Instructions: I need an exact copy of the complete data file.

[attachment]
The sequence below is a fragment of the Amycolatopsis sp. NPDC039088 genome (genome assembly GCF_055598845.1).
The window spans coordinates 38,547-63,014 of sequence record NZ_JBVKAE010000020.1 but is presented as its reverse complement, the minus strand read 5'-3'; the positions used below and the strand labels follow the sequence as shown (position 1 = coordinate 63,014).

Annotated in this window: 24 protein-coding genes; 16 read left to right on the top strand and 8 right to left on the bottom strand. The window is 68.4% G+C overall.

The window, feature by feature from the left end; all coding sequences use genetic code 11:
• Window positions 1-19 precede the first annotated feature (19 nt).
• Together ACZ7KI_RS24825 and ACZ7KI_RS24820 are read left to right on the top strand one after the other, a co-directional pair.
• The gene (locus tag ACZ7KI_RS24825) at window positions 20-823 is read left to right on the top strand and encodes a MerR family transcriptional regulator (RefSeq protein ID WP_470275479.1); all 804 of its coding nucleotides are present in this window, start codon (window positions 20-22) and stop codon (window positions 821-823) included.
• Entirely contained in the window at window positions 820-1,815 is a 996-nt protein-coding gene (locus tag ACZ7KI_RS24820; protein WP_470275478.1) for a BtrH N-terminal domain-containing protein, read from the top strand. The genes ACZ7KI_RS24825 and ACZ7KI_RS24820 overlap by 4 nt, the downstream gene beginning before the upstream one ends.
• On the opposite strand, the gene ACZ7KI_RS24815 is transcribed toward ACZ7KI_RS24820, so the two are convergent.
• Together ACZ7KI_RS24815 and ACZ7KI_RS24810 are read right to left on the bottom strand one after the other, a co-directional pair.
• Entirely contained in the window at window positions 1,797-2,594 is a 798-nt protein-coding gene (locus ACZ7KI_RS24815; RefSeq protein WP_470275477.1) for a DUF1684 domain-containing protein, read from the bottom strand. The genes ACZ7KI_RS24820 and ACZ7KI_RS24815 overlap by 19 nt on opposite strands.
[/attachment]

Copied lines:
The sequence below is a fragment of the Amycolatopsis sp. NPDC039088 genome (genome assembly GCF_055598845.1).
The window spans coordinates 38,547-63,014 of sequence record NZ_JBVKAE010000020.1 but is presented as its reverse complement, the minus strand read 5'-3'; the positions used below and the strand labels follow the sequence as shown (position 1 = coordinate 63,014).

Annotated in this window: 24 protein-coding genes; 16 read left to right on the top strand and 8 right to left on the bottom strand. The window is 68.4% G+C overall.

The window, feature by feature from the left end; all coding sequences use genetic code 11:
• Window positions 1-19 precede the first annotated feature (19 nt).
• Together ACZ7KI_RS24825 and ACZ7KI_RS24820 are read left to right on the top strand one after the other, a co-directional pair.
• The gene (locus tag ACZ7KI_RS24825) at window positions 20-823 is read left to right on the top strand and encodes a MerR family transcriptional regulator (RefSeq protein ID WP_470275479.1); all 804 of its coding nucleotides are present in this window, start codon (window positions 20-22) and stop codon (window positions 821-823) included.
• Entirely contained in the window at window positions 820-1,815 is a 996-nt protein-coding gene (locus tag ACZ7KI_RS24820; protein WP_470275478.1) for a BtrH N-terminal domain-containing protein, read from the top strand. The genes ACZ7KI_RS24825 and ACZ7KI_RS24820 overlap by 4 nt, the downstream gene beginning before the upstream one ends.
• On the opposite strand, the gene ACZ7KI_RS24815 is transcribed toward ACZ7KI_RS24820, so the two are convergent.
• Together ACZ7KI_RS24815 and ACZ7KI_RS24810 are read right to left on the bottom strand one after the other, a co-directional pair.
• Entirely contained in the window at window positions 1,797-2,594 is a 798-nt protein-coding gene (locus ACZ7KI_RS24815; RefSeq protein WP_470275477.1) for a DUF1684 domain-containing protein, read from the bottom strand. The genes ACZ7KI_RS24820 and ACZ7KI_RS24815 overlap by 19 nt on opposite strands.